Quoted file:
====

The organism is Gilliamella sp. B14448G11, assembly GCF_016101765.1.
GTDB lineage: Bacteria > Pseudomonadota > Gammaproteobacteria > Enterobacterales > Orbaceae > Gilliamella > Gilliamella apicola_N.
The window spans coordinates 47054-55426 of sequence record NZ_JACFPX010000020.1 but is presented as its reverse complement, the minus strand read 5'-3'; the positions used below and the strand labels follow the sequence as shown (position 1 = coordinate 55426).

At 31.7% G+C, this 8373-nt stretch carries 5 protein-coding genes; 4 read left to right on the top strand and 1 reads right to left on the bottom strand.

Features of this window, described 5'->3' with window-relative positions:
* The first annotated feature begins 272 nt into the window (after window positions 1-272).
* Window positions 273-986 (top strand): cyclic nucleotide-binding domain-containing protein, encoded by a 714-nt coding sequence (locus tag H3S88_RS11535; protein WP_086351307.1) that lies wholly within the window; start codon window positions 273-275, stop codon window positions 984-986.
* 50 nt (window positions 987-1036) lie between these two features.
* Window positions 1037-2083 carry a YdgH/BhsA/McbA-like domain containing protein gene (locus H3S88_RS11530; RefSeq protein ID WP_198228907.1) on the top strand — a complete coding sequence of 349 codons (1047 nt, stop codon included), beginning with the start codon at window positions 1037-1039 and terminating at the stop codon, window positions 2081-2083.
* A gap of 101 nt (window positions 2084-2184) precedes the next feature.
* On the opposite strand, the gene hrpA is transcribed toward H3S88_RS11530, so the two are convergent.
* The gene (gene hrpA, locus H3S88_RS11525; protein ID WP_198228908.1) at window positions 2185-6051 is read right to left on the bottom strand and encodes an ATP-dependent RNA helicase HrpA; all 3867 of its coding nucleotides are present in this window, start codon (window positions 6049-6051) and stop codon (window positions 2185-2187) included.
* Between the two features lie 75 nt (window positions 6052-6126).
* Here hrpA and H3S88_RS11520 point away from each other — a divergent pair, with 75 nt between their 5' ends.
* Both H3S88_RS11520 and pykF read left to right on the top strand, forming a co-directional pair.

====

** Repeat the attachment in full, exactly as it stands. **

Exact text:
The organism is Gilliamella sp. B14448G11, assembly GCF_016101765.1.
GTDB lineage: Bacteria > Pseudomonadota > Gammaproteobacteria > Enterobacterales > Orbaceae > Gilliamella > Gilliamella apicola_N.
The window spans coordinates 47054-55426 of sequence record NZ_JACFPX010000020.1 but is presented as its reverse complement, the minus strand read 5'-3'; the positions used below and the strand labels follow the sequence as shown (position 1 = coordinate 55426).

At 31.7% G+C, this 8373-nt stretch carries 5 protein-coding genes; 4 read left to right on the top strand and 1 reads right to left on the bottom strand.

Features of this window, described 5'->3' with window-relative positions:
* The first annotated feature begins 272 nt into the window (after window positions 1-272).
* Window positions 273-986 (top strand): cyclic nucleotide-binding domain-containing protein, encoded by a 714-nt coding sequence (locus tag H3S88_RS11535; protein WP_086351307.1) that lies wholly within the window; start codon window positions 273-275, stop codon window positions 984-986.
* 50 nt (window positions 987-1036) lie between these two features.
* Window positions 1037-2083 carry a YdgH/BhsA/McbA-like domain containing protein gene (locus H3S88_RS11530; RefSeq protein ID WP_198228907.1) on the top strand — a complete coding sequence of 349 codons (1047 nt, stop codon included), beginning with the start codon at window positions 1037-1039 and terminating at the stop codon, window positions 2081-2083.
* A gap of 101 nt (window positions 2084-2184) precedes the next feature.
* On the opposite strand, the gene hrpA is transcribed toward H3S88_RS11530, so the two are convergent.
* The gene (gene hrpA, locus H3S88_RS11525; protein ID WP_198228908.1) at window positions 2185-6051 is read right to left on the bottom strand and encodes an ATP-dependent RNA helicase HrpA; all 3867 of its coding nucleotides are present in this window, start codon (window positions 6049-6051) and stop codon (window positions 2185-2187) included.
* Between the two features lie 75 nt (window positions 6052-6126).
* Here hrpA and H3S88_RS11520 point away from each other — a divergent pair, with 75 nt between their 5' ends.
* Both H3S88_RS11520 and pykF read left to right on the top strand, forming a co-directional pair.